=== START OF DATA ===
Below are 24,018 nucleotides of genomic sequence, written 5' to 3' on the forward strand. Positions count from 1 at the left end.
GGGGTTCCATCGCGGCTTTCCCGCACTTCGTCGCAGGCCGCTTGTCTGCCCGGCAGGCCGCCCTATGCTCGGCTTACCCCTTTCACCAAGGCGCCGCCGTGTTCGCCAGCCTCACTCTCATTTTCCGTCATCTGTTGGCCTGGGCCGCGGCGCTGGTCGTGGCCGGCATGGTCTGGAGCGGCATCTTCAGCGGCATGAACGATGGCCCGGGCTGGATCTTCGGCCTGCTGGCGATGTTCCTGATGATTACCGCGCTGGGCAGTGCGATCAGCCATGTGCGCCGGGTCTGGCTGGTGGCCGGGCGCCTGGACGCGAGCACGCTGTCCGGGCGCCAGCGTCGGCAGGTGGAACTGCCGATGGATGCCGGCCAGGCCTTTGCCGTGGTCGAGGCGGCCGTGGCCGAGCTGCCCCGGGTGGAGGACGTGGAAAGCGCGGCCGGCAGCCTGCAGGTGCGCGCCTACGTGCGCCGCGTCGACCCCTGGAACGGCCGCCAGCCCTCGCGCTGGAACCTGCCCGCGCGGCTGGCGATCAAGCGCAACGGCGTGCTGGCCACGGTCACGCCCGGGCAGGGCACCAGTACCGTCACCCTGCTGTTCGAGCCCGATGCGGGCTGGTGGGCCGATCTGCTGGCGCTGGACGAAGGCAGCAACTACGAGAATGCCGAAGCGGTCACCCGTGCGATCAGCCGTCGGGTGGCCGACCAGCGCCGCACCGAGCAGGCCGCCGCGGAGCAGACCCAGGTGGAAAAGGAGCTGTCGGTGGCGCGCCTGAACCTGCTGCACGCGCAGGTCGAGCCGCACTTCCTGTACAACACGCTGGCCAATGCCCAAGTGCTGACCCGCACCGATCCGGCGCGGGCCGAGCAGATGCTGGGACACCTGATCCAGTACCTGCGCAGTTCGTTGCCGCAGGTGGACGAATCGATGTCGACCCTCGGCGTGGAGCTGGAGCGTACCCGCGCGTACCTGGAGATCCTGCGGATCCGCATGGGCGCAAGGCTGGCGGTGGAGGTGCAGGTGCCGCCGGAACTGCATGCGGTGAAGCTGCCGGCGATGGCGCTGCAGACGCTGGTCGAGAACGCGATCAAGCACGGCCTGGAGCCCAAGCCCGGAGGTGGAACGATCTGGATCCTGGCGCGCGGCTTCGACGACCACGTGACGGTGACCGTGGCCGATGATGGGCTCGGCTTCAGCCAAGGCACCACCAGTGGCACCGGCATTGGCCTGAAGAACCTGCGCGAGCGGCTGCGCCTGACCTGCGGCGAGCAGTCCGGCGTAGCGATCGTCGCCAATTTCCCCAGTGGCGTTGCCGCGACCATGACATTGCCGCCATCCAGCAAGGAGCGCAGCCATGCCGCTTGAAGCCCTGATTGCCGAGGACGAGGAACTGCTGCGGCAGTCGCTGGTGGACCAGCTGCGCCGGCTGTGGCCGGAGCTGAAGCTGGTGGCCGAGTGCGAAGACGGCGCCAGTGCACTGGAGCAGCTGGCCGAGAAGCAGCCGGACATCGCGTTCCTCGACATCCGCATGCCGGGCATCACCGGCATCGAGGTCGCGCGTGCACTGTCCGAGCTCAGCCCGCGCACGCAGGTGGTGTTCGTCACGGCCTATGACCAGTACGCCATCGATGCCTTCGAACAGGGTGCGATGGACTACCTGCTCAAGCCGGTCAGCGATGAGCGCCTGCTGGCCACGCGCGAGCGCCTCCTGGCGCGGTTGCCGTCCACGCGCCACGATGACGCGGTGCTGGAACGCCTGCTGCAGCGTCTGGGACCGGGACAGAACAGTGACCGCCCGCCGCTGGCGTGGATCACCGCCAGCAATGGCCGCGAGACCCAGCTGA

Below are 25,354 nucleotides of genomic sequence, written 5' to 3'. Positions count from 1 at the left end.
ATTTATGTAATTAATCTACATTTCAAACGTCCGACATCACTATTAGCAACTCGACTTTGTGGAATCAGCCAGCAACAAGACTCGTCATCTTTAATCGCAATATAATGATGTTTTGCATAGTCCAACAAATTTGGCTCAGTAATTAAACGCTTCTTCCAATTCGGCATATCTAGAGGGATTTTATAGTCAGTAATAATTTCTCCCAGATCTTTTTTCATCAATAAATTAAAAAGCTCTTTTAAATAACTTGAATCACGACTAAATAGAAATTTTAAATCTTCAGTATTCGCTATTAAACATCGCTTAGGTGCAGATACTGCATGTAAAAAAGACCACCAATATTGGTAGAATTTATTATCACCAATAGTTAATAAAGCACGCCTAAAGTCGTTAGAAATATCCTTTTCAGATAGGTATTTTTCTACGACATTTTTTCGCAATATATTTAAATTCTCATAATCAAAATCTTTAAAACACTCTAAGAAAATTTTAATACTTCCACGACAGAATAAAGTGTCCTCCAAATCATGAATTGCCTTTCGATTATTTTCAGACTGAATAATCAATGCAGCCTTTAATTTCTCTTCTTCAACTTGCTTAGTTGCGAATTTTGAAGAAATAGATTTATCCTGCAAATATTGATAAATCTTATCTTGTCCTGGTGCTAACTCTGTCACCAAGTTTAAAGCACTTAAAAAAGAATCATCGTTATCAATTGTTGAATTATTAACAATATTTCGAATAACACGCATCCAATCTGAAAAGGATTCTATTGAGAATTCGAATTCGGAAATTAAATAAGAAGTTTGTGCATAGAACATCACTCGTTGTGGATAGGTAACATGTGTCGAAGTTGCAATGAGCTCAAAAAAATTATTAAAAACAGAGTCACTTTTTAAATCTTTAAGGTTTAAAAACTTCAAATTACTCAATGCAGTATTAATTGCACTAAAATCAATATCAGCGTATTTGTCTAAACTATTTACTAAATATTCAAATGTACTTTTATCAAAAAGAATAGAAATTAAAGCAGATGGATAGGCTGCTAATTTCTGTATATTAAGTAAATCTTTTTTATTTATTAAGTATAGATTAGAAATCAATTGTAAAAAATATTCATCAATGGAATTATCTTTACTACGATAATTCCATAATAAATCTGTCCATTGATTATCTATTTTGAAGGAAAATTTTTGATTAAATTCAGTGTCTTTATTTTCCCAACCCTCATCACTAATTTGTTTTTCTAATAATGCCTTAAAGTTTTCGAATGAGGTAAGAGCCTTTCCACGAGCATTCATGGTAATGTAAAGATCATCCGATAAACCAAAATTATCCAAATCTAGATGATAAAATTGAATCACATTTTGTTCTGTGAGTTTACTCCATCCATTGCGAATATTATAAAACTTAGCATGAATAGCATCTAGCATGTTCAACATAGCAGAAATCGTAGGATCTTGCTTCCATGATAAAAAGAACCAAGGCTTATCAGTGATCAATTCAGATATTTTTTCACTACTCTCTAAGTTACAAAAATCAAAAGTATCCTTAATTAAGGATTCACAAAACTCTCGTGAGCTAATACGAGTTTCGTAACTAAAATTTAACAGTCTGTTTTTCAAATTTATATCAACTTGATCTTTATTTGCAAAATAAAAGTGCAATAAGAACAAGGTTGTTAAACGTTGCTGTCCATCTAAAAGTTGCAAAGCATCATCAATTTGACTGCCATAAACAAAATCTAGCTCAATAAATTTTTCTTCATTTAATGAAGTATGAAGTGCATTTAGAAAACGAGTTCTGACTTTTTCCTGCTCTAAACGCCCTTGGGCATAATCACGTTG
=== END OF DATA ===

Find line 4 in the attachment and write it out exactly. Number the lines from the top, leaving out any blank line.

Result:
ATTTATGTAATTAATCTACATTTCAAACGTCCGACATCACTATTAGCAACTCGACTTTGTGGAATCAGCCAGCAACAAGACTCGTCATCTTTAATCGCAATATAATGATGTTTTGCATAGTCCAACAAATTTGGCTCAGTAATTAAACGCTTCTTCCAATTCGGCATATCTAGAGGGATTTTATAGTCAGTAATAATTTCTCCCAGATCTTTTTTCATCAATAAATTAAAAAGCTCTTTTAAATAACTTGAATCACGACTAAATAGAAATTTTAAATCTTCAGTATTCGCTATTAAACATCGCTTAGGTGCAGATACTGCATGTAAAAAAGACCACCAATATTGGTAGAATTTATTATCACCAATAGTTAATAAAGCACGCCTAAAGTCGTTAGAAATATCCTTTTCAGATAGGTATTTTTCTACGACATTTTTTCGCAATATATTTAAATTCTCATAATCAAAATCTTTAAAACACTCTAAGAAAATTTTAATACTTCCACGACAGAATAAAGTGTCCTCCAAATCATGAATTGCCTTTCGATTATTTTCAGACTGAATAATCAATGCAGCCTTTAATTTCTCTTCTTCAACTTGCTTAGTTGCGAATTTTGAAGAAATAGATTTATCCTGCAAATATTGATAAATCTTATCTTGTCCTGGTGCTAACTCTGTCACCAAGTTTAAAGCACTTAAAAAAGAATCATCGTTATCAATTGTTGAATTATTAACAATATTTCGAATAACACGCATCCAATCTGAAAAGGATTCTATTGAGAATTCGAATTCGGAAATTAAATAAGAAGTTTGTGCATAGAACATCACTCGTTGTGGATAGGTAACATGTGTCGAAGTTGCAATGAGCTCAAAAAAATTATTAAAAACAGAGTCACTTTTTAAATCTTTAAGGTTTAAAAACTTCAAATTACTCAATGCAGTATTAATTGCACTAAAATCAATATCAGCGTATTTGTCTAAACTATTTACTAAATATTCAAATGTACTTTTATCAAAAAGAATAGAAATTAAAGCAGATGGATAGGCTGCTAATTTCTGTATATTAAGTAAATCTTTTTTATTTATTAAGTATAGATTAGAAATCAATTGTAAAAAATATTCATCAATGGAATTATCTTTACTACGATAATTCCATAATAAATCTGTCCATTGATTATCTATTTTGAAGGAAAATTTTTGATTAAATTCAGTGTCTTTATTTTCCCAACCCTCATCACTAATTTGTTTTTCTAATAATGCCTTAAAGTTTTCGAATGAGGTAAGAGCCTTTCCACGAGCATTCATGGTAATGTAAAGATCATCCGATAAACCAAAATTATCCAAATCTAGATGATAAAATTGAATCACATTTTGTTCTGTGAGTTTACTCCATCCATTGCGAATATTATAAAACTTAGCATGAATAGCATCTAGCATGTTCAACATAGCAGAAATCGTAGGATCTTGCTTCCATGATAAAAAGAACCAAGGCTTATCAGTGATCAATTCAGATATTTTTTCACTACTCTCTAAGTTACAAAAATCAAAAGTATCCTTAATTAAGGATTCACAAAACTCTCGTGAGCTAATACGAGTTTCGTAACTAAAATTTAACAGTCTGTTTTTCAAATTTATATCAACTTGATCTTTATTTGCAAAATAAAAGTGCAATAAGAACAAGGTTGTTAAACGTTGCTGTCCATCTAAAAGTTGCAAAGCATCATCAATTTGACTGCCATAAACAAAATCTAGCTCAATAAATTTTTCTTCATTTAATGAAGTATGAAGTGCATTTAGAAAACGAGTTCTGACTTTTTCCTGCTCTAAACGCCCTTGGGCATAATCACGTTG